Running the ATX 12V rail with 18V

scope

Cable Smoosher
Original poster
Aug 6, 2019
10
0
Suppose I have a nice 18V output industrial/medical PSU. (But no worries this is for home.) And suppose I'm too cheap to buy that nice HDPLEX 200W 16V-24V input DC-ATX module, but on the other hand I'd also rather not have even the small amount of extra heat from the step-down conversion of 18V->12V inside the case. Let's say I have a 140W long term max. target. At 95% efficiency, that would mean 7W loss; or in a maybe more realistic 80W usage scenario that would be 4W.

And the mainboard already does step-down conversion from 12V with beefy multi-phase converters; so maybe 18V instead of 12V is not that much of a difference in practice?
If I get basic buck converter theory, the inductor ripple current would be just slightly higher when increasing the voltage 12V->18V, and the diode forward current would be like 0.5A larger in this case. So this doesn't look like something the mainboard's 12V step-down converter couldn't cope with easily, does it?

In this case a simpler DC-ATX module would be used, that simply passes through its input onto the 12V ATX rail, and does DC-DC conversion for the other ATX voltages. The module would need to be able to cope with 18V as well, of course. It would be also required that the mainboard's OVP, if it has one, doesn't trigger at 18V. For electrolytic caps 16V and 25V are standard voltage ratings, so better be 25V caps used.

I wonder what else I'm missing?
 
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scope

Cable Smoosher
Original poster
Aug 6, 2019
10
0
Hmm, PCIe card connector has 12V supply pins, that applies to M.2 as well, so that could be potentially problematic for an SSD.
 

Valantar

King of Cable Management
Jan 20, 2018
721
516
While I don't have the level of technical competency to actually say this, there's no way I would see this ending in anything but dead components. If this was this easy, we wouldn't have ATX PSUs fighting to have the most steady and precise voltage outputs.
 

scope

Cable Smoosher
Original poster
Aug 6, 2019
10
0
Oh yeah, I forgot about the fans in the bigger picture. CPU fans are normally 12V and I don't think they would like that much overvoltage. (And this may apply to the fan control circuitry on the mainboard as well?)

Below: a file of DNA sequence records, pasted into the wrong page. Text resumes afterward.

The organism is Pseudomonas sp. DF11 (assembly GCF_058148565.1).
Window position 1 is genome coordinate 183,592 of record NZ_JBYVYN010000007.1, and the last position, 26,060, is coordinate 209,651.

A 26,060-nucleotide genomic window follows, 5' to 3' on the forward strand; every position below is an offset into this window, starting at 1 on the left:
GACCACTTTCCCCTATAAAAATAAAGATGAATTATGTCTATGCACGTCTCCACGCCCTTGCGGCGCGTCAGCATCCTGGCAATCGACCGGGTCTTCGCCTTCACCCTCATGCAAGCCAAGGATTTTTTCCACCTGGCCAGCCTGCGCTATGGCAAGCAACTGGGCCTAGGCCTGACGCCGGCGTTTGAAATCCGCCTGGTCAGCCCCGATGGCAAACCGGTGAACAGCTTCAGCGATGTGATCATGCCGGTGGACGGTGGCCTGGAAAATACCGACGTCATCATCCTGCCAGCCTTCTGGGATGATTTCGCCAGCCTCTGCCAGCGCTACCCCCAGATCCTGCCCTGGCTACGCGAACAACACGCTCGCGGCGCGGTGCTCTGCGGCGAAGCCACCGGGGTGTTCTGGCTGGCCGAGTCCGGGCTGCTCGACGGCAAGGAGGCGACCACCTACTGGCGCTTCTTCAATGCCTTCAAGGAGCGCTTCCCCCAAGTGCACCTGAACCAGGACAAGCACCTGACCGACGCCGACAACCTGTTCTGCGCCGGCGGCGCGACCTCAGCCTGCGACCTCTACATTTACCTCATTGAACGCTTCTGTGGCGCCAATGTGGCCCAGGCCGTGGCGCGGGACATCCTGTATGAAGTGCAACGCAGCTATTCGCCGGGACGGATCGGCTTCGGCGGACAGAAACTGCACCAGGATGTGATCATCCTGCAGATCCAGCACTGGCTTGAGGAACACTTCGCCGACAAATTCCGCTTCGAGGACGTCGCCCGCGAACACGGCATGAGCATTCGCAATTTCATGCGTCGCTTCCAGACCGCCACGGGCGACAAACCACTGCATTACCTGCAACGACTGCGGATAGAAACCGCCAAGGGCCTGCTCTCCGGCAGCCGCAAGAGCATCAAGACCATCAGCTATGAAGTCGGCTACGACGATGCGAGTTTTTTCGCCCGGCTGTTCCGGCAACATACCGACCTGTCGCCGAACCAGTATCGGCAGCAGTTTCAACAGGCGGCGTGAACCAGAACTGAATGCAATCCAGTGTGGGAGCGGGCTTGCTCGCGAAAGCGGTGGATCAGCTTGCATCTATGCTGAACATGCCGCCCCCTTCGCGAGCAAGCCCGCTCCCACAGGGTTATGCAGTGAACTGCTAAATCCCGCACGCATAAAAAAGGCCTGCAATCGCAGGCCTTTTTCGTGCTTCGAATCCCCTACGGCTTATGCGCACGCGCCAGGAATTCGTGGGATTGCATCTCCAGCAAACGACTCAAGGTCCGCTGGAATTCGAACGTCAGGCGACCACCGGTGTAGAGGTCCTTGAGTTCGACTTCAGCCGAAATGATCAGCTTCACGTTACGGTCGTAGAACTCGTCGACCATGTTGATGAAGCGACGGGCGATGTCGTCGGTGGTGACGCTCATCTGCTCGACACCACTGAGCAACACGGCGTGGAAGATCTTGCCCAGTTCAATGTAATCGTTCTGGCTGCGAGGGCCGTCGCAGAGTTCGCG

Maybe PCIe cards exist that step down 18V like they don't care, but PCIe is probably much more critical than mainboards, and this all assuming there's no overvoltage protection anywhere to intervene. In conclusion, there doesn't seem to be much in this.

Now I wonder which input voltage, 18V or 24V, would allow for a more efficient operation for the HDPLEX 200W DC-ATX module.
 

scope

Cable Smoosher
Original poster
Aug 6, 2019
10
0
CPU fans are normally 12V and I don't think they would like that much overvoltage. (And this may apply to the fan control circuitry on the mainboard as well?)
Or the controller in the fan itself. I gues something like a Nocuta motor might be able to take significantly higher voltage:
https://www.overclock.net/forum/134-cooling-experiments/134531-fan-24v-overvolt.html
But the PWM IC in the fan must be able to handle 18V supply voltage.

Hmm, PCIe card connector has 12V supply pins, that applies to M.2 as well, so that could be potentially problematic for an SSD.
M.2 has 3.3V supply, so that would be regulated by the DC-ATX module.

But not so surprisingly, OVP on mainboards is a thing, various manufacturers seem to have it under different feature names.